Another contender for why modern students are in distress is that they are struggling with existential confusion. People are not sure how to get purpose out of their their lives. Look at the political landscape, for example. We witness massive polarization and chaos. The magnitude of diversity causes massive amounts of confusion about trying to develop an adult autobiographic identity.

What can we do about this now? Where do we start in resolving this problem?

I don’t think we have done a good job—indeed one could say we have done a horrible job—educating people about human consciousness and mental health.

I think a good example of this is the disease pill model, which gives the message that if you are depressed, you need to take a pill because you have a chemical imbalance in your brain. We also tend to receive the message that people should just be happy; but there are actually really good reasons for why they are anxious, they don’t understand why their needs are not getting met. The messages that folks receive justify alienating themselves from important emotions. We need more clarity about how people function and we need to educate people about their emotions, as people are very unaware about these issues.



What people want from you publicly, for example, might not be what you want to do privately. You feel differently privately and think other things privately, which means that there’s a conflict between the need to be known and valued and what you do publicly. When kids are in middle school, a little clique might want to see you be a certain way, and if you are different, your peers might not approve of you. If that is very different from how you feel, this creates disharmony. As students experience this, if they are not coached, they can develop disharmony between what they think they should feel and how they actually feel. They might think, “but I don’t feel this way, why don’t I feel this way?” People don’t have maps about what they are feeling. College students can be educated about this broadly in this information technology age. We need to figure out how can we get this information to a large number of students so they can be more psychologically minded and aware about what’s going on. Then we go into acceptance and change towards more optimal psychological health.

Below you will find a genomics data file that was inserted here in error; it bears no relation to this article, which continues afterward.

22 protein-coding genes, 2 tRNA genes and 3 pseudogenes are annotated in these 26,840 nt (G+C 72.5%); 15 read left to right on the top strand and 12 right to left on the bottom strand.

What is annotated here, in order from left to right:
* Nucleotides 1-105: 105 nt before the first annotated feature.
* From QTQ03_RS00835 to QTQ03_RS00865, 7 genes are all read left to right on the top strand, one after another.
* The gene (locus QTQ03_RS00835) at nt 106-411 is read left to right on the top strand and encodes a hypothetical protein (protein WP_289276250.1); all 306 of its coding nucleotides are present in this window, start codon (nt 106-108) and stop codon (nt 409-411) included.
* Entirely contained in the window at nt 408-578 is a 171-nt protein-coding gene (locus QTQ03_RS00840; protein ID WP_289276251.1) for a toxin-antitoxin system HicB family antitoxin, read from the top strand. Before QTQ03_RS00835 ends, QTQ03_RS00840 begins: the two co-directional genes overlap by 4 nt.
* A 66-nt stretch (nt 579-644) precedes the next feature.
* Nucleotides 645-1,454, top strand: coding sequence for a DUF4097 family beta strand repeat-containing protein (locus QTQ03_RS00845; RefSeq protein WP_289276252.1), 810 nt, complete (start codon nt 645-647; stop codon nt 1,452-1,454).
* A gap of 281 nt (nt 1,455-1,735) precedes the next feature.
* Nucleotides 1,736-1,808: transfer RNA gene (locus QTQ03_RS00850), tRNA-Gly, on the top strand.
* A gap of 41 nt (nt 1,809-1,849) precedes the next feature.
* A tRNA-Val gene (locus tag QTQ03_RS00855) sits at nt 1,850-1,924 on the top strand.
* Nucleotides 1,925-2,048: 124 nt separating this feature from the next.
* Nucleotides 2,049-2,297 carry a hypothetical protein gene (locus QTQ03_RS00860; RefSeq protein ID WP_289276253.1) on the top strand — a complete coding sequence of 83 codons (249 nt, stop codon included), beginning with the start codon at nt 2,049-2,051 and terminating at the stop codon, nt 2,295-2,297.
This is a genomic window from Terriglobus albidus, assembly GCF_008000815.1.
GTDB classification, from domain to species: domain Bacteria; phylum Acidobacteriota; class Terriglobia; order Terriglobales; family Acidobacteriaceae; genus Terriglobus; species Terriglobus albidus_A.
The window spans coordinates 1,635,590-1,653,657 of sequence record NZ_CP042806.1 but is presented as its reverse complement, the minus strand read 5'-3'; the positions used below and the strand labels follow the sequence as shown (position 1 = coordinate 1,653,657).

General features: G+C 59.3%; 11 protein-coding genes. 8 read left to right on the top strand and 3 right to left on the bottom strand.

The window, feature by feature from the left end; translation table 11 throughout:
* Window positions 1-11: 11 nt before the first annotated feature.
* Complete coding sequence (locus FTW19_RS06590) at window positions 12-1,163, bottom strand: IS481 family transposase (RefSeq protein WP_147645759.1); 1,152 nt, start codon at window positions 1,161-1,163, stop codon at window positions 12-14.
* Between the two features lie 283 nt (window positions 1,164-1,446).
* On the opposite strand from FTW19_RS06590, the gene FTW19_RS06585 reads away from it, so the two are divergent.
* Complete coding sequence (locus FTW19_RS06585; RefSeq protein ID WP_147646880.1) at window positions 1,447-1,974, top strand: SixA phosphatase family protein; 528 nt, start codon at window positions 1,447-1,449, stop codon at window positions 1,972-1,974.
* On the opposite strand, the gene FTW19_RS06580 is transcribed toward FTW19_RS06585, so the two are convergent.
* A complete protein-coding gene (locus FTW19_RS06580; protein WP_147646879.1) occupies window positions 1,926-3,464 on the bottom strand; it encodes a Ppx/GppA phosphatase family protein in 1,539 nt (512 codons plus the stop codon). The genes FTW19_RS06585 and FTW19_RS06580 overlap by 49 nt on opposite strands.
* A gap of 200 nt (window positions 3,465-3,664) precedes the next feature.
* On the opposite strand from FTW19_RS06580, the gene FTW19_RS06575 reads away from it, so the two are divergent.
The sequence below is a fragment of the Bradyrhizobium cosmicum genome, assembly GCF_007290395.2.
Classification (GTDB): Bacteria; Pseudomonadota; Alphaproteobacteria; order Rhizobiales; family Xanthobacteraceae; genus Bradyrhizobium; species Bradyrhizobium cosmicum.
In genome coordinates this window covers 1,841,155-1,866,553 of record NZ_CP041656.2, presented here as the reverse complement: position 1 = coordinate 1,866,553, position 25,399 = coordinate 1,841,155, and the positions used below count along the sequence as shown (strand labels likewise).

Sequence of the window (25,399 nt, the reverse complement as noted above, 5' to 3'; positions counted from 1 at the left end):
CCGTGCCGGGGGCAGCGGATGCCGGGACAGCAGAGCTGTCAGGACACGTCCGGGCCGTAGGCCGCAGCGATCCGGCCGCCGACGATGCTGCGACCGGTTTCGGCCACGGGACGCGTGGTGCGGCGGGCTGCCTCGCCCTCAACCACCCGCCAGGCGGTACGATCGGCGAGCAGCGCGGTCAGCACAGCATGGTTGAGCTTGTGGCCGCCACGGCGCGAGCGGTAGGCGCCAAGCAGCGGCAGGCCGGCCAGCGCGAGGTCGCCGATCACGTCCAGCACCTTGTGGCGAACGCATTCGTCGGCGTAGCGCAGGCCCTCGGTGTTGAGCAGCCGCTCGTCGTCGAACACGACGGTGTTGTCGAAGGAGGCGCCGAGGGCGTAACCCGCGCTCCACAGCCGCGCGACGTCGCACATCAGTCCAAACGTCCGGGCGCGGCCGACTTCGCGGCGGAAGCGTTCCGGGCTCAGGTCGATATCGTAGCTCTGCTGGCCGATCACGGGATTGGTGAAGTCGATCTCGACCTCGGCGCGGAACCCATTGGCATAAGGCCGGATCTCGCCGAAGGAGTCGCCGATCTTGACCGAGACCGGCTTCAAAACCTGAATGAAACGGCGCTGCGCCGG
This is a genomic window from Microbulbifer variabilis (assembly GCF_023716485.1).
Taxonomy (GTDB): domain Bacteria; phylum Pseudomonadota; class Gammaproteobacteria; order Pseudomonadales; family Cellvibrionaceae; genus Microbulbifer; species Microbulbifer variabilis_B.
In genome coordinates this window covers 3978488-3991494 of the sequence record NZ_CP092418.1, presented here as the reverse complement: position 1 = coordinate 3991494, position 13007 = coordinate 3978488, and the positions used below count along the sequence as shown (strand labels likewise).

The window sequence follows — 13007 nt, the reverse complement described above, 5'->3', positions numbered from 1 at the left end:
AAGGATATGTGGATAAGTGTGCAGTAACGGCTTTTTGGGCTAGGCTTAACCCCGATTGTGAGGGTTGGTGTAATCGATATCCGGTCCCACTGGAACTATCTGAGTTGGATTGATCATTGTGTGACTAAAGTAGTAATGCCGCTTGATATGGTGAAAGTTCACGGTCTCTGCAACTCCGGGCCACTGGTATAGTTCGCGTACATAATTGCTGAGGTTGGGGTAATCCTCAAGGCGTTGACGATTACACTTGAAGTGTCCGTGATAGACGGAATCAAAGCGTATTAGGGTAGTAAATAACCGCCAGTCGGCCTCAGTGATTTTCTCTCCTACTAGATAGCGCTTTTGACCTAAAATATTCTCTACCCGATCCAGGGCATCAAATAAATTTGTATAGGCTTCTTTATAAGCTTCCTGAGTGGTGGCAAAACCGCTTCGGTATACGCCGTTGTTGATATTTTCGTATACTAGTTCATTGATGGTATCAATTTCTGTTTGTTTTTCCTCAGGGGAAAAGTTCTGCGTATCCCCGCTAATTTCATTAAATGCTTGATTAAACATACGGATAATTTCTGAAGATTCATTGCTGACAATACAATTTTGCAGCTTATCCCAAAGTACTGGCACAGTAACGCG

7175269416_c3b3a35eca_z   In the Photo: Parents accompany a student graduating from college. Photo Credit: Flickr/Thomas Xu

How much of a responsibility do you think that educators and parents have toward helping students with academic stress?

I think parents and educators have good intentions, but one issue that might be contributing is the way folks handle criticism and try to protect kids from injury. This brings us to the concept and perception of self-esteem. Psychologists found that low self-esteem was  a major vulnerability for mental health problems. People took that information, misinterpreted what it meant, and created an enormous push to protect kids’ self-esteem. Now, we don’t want any type of environment in which kids get criticized. I was a soccer coach recently and I was told that coaches are not allowed to criticize kids, that they must emphasize the positive. This is giving kids the message that they can’t take criticism, and this is what you don’t want to do. The message conveyed by such practices is this: